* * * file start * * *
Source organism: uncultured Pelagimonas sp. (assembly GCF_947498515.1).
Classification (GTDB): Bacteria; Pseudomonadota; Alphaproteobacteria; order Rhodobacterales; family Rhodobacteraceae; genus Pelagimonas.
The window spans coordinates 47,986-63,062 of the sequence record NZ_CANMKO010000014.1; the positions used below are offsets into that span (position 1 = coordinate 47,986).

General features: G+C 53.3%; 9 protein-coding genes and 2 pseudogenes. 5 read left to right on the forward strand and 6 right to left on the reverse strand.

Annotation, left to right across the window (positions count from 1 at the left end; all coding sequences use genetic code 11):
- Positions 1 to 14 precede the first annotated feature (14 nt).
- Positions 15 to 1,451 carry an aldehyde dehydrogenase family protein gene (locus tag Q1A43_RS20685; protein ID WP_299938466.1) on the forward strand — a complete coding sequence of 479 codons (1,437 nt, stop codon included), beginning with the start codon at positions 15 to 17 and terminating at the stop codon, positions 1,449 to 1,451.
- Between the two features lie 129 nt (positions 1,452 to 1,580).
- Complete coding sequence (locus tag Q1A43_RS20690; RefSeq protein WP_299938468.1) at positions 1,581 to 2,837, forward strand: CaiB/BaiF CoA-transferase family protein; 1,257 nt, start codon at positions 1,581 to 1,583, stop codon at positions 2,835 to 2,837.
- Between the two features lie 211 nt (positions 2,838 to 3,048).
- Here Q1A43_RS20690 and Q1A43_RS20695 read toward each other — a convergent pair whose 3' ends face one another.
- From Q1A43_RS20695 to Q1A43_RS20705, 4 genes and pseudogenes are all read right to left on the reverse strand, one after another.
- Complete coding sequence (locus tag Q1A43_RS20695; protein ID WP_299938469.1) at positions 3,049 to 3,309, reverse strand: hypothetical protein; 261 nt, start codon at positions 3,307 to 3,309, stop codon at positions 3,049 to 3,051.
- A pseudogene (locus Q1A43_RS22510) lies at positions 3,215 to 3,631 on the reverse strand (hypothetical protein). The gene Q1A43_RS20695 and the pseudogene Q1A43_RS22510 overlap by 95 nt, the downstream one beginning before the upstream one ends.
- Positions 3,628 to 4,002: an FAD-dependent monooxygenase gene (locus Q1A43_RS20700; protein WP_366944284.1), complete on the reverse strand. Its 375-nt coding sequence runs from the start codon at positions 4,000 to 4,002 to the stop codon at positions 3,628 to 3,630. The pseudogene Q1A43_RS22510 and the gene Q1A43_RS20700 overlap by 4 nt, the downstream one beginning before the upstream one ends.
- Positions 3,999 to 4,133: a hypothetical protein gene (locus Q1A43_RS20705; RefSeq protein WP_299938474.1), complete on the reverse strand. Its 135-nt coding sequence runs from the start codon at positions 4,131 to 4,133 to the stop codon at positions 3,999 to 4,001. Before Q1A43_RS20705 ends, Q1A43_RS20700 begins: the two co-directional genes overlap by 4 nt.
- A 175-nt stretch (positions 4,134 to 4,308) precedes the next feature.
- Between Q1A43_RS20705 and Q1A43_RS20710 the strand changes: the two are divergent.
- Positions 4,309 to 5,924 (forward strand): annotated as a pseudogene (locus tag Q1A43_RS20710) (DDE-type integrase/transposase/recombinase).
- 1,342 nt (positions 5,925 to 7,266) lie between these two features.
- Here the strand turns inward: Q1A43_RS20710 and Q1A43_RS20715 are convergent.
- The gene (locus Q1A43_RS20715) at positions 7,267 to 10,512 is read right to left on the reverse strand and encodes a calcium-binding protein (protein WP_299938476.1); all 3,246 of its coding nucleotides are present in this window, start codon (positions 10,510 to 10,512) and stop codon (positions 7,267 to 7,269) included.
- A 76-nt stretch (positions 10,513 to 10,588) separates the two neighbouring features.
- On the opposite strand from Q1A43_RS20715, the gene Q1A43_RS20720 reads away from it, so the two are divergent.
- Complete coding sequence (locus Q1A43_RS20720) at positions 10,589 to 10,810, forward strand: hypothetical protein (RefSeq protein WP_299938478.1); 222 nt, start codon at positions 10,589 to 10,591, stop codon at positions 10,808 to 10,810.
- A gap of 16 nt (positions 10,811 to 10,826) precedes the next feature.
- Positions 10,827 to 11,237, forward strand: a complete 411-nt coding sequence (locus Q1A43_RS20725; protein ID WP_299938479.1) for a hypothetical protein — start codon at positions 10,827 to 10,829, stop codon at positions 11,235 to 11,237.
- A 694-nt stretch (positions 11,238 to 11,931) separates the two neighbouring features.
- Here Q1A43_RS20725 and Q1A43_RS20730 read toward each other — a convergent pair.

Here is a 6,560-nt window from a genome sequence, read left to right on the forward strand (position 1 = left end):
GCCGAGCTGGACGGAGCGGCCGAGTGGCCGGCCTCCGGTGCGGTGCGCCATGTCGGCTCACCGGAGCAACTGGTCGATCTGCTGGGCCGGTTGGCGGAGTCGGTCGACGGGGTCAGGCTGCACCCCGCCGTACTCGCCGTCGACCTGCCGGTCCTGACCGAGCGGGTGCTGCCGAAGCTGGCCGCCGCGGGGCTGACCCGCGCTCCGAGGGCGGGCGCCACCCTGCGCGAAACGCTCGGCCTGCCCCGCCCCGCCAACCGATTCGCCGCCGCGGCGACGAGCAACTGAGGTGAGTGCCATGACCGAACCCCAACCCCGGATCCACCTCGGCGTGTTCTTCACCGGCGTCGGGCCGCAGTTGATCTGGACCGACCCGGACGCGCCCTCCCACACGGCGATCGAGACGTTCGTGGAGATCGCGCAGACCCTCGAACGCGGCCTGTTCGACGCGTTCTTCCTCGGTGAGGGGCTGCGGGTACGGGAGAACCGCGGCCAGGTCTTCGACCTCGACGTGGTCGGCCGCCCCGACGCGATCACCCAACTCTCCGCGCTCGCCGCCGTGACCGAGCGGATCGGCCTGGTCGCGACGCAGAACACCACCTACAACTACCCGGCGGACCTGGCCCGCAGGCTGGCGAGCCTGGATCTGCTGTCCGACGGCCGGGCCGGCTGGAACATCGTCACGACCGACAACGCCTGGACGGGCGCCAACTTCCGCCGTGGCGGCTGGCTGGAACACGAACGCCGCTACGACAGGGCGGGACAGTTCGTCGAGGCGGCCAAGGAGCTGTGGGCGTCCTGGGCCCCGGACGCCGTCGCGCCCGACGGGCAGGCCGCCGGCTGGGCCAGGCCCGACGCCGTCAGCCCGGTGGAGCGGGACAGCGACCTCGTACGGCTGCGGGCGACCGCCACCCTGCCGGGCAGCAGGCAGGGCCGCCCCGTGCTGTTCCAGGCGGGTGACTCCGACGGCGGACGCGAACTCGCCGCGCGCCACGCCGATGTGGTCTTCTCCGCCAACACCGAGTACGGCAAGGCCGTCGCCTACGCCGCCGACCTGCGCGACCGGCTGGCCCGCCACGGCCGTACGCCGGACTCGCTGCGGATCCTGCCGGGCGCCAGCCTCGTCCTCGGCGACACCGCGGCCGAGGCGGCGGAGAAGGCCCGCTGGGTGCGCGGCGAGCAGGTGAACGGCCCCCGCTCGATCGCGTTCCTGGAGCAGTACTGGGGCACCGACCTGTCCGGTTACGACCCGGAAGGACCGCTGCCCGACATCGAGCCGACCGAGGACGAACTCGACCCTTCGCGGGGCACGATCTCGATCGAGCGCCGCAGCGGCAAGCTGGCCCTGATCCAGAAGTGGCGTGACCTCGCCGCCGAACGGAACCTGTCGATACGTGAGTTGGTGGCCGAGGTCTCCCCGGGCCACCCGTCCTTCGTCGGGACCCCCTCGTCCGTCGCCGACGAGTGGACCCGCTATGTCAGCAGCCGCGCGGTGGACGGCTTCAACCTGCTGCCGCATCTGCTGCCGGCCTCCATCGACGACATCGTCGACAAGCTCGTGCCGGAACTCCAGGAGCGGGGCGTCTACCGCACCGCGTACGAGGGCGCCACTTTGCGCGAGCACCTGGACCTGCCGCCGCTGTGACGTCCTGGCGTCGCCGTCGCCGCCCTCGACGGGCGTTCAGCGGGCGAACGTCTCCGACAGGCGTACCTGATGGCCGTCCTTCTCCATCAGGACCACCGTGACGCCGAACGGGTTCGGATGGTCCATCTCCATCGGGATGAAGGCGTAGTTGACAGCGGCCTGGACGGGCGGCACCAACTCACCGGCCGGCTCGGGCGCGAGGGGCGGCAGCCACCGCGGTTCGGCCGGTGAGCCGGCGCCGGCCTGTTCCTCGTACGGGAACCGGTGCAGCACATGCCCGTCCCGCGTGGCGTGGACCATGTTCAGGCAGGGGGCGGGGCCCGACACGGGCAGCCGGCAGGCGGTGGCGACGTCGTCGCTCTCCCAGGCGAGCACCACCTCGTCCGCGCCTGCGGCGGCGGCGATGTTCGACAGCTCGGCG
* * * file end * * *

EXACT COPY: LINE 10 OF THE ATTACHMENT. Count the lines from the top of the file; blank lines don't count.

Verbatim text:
- Between the two features lie 211 nt (positions 2,838 to 3,048).